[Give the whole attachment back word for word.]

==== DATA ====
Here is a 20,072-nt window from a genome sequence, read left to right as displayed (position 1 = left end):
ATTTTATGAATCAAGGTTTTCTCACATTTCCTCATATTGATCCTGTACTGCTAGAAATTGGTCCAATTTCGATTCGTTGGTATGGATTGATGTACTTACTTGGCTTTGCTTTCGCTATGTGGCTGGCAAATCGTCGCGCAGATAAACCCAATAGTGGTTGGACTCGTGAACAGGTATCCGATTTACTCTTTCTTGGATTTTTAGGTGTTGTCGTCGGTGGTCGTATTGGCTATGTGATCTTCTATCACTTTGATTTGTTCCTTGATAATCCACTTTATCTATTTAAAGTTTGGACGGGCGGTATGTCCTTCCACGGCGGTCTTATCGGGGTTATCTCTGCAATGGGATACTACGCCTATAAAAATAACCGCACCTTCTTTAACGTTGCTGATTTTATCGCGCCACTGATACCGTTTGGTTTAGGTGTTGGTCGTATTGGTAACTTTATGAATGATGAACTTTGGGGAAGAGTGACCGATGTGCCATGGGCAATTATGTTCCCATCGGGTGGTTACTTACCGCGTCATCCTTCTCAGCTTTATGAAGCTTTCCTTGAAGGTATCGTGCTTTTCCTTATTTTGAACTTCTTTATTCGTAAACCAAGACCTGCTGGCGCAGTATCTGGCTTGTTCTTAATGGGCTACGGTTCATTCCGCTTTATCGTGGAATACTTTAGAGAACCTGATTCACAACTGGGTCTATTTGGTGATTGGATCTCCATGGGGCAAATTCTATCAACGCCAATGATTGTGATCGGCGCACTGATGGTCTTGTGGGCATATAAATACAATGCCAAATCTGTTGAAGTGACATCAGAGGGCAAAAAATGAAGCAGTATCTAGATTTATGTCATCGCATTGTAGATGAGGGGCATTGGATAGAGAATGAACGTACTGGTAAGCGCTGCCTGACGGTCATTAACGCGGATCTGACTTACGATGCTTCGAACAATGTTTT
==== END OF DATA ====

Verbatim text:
Here is a 20,072-nt window from a genome sequence, read left to right as displayed (position 1 = left end):
ATTTTATGAATCAAGGTTTTCTCACATTTCCTCATATTGATCCTGTACTGCTAGAAATTGGTCCAATTTCGATTCGTTGGTATGGATTGATGTACTTACTTGGCTTTGCTTTCGCTATGTGGCTGGCAAATCGTCGCGCAGATAAACCCAATAGTGGTTGGACTCGTGAACAGGTATCCGATTTACTCTTTCTTGGATTTTTAGGTGTTGTCGTCGGTGGTCGTATTGGCTATGTGATCTTCTATCACTTTGATTTGTTCCTTGATAATCCACTTTATCTATTTAAAGTTTGGACGGGCGGTATGTCCTTCCACGGCGGTCTTATCGGGGTTATCTCTGCAATGGGATACTACGCCTATAAAAATAACCGCACCTTCTTTAACGTTGCTGATTTTATCGCGCCACTGATACCGTTTGGTTTAGGTGTTGGTCGTATTGGTAACTTTATGAATGATGAACTTTGGGGAAGAGTGACCGATGTGCCATGGGCAATTATGTTCCCATCGGGTGGTTACTTACCGCGTCATCCTTCTCAGCTTTATGAAGCTTTCCTTGAAGGTATCGTGCTTTTCCTTATTTTGAACTTCTTTATTCGTAAACCAAGACCTGCTGGCGCAGTATCTGGCTTGTTCTTAATGGGCTACGGTTCATTCCGCTTTATCGTGGAATACTTTAGAGAACCTGATTCACAACTGGGTCTATTTGGTGATTGGATCTCCATGGGGCAAATTCTATCAACGCCAATGATTGTGATCGGCGCACTGATGGTCTTGTGGGCATATAAATACAATGCCAAATCTGTTGAAGTGACATCAGAGGGCAAAAAATGAAGCAGTATCTAGATTTATGTCATCGCATTGTAGATGAGGGGCATTGGATAGAGAATGAACGTACTGGTAAGCGCTGCCTGACGGTCATTAACGCGGATCTGACTTACGATGCTTCGAACAATGTTTT